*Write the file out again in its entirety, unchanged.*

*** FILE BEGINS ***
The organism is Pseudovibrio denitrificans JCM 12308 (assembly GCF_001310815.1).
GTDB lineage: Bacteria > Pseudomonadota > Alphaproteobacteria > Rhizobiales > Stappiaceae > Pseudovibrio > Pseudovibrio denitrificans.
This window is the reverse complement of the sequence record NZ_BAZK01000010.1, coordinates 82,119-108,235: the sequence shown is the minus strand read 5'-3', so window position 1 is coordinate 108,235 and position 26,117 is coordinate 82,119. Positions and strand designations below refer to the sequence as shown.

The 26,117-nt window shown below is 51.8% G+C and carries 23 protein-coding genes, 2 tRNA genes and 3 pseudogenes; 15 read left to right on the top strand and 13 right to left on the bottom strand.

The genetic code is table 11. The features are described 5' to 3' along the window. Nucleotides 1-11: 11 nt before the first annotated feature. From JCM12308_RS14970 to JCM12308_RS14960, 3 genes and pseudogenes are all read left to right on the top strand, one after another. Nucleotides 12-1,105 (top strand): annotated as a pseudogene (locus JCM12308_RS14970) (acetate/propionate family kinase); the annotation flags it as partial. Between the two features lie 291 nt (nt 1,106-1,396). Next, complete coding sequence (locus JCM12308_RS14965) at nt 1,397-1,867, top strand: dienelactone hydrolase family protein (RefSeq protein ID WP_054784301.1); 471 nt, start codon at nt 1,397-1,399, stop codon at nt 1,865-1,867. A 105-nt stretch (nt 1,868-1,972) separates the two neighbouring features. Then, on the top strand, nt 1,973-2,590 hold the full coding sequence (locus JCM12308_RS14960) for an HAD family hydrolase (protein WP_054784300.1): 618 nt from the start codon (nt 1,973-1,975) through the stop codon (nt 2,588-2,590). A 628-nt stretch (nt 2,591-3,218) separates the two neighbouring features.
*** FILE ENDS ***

The organism is Pseudovibrio denitrificans JCM 12308 (assembly GCF_001310815.1).
GTDB lineage: Bacteria > Pseudomonadota > Alphaproteobacteria > Rhizobiales > Stappiaceae > Pseudovibrio > Pseudovibrio denitrificans.
This window is the reverse complement of the sequence record NZ_BAZK01000010.1, coordinates 82,119-108,235: the sequence shown is the minus strand read 5'-3', so window position 1 is coordinate 108,235 and position 26,117 is coordinate 82,119. Positions and strand designations below refer to the sequence as shown.

The 26,117-nt window shown below is 51.8% G+C and carries 23 protein-coding genes, 2 tRNA genes and 3 pseudogenes; 15 read left to right on the top strand and 13 right to left on the bottom strand.

The genetic code is table 11. The features are described 5' to 3' along the window. Nucleotides 1-11: 11 nt before the first annotated feature. From JCM12308_RS14970 to JCM12308_RS14960, 3 genes and pseudogenes are all read left to right on the top strand, one after another. Nucleotides 12-1,105 (top strand): annotated as a pseudogene (locus JCM12308_RS14970) (acetate/propionate family kinase); the annotation flags it as partial. Between the two features lie 291 nt (nt 1,106-1,396). Next, complete coding sequence (locus JCM12308_RS14965) at nt 1,397-1,867, top strand: dienelactone hydrolase family protein (RefSeq protein ID WP_054784301.1); 471 nt, start codon at nt 1,397-1,399, stop codon at nt 1,865-1,867. A 105-nt stretch (nt 1,868-1,972) separates the two neighbouring features. Then, on the top strand, nt 1,973-2,590 hold the full coding sequence (locus JCM12308_RS14960) for an HAD family hydrolase (protein WP_054784300.1): 618 nt from the start codon (nt 1,973-1,975) through the stop codon (nt 2,588-2,590). A 628-nt stretch (nt 2,591-3,218) separates the two neighbouring features.